‘The Red Chapel’ documents the inhumanity of the North Korean regime

Meghan Keane
The Daily Caller
February 2, 2010

Drawing the line between information and propaganda can be difficult. In the case of Mads Brügger’s documentary The Red Chapel, it’s nearly impossible. The Danish filmmaker and two friends posed as a pro-socialist comedy troupe called The Red Chapel to gain entrance into North Korea. Under the guise of cultural exchange, Brügger filmed his two-week stay in the country, and the result is a rare glimpse into a closed society that is part satire and part political screed. The film is thoroughly fascinating, and just won the World Cinema grand jury prize at the Sundance Film Festival this weekend.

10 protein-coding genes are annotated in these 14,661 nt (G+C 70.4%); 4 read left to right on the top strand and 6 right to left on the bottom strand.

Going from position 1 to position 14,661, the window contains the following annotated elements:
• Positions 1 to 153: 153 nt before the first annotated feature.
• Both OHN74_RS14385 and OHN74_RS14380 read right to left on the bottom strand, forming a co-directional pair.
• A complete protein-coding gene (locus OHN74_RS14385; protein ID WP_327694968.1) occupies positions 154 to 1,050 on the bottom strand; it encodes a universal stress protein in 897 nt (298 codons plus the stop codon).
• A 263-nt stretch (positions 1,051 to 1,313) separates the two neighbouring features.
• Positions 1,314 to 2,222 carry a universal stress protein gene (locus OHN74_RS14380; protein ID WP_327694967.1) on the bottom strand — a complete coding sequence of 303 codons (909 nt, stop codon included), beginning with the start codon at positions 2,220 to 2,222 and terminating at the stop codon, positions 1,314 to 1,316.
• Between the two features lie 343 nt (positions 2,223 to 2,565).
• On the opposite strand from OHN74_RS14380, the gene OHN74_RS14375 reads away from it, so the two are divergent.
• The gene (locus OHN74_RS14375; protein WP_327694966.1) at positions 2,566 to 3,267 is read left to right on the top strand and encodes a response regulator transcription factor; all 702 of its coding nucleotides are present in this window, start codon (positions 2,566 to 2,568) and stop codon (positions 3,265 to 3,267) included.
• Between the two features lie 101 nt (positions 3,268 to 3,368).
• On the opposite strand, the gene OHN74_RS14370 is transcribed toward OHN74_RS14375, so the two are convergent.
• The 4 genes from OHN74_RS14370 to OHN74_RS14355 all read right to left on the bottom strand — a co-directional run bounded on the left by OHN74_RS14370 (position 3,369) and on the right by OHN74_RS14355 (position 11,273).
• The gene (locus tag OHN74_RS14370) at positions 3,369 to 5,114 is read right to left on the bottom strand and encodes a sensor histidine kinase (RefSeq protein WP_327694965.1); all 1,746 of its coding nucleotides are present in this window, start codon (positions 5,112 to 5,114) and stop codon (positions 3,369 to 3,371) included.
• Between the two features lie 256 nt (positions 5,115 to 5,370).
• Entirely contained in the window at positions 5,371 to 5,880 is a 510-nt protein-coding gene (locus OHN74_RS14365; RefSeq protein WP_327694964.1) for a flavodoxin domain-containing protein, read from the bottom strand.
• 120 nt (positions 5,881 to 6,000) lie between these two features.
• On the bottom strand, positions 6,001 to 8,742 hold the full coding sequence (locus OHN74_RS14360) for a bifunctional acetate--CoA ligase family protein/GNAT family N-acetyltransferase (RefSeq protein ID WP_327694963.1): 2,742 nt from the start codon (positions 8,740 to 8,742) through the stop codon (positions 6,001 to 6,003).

Because his footage was sent to censors every night, Brügger reserved his commentary for subtitles and voiceover in the film, which gives the humor of “Red Chapel” a level of Sacha Baron Cohen’s style satire. But unlike a project like “Borat,” Brügger’s film has an overt political message. He explained in an interview:

“People don’t know that [North Korea] is Nazi Germany times ten. It’s pure evil.”

The journalist turned filmmaker does not consider himself a conservative, but when it comes to North Korea, his opinions are plain:

“Regarding North Korea, I’m a diehard neoconservative. Maybe that’s a bit too much for some people, but that is how I feel about the matter.”

The article continues at The Daily Caller.

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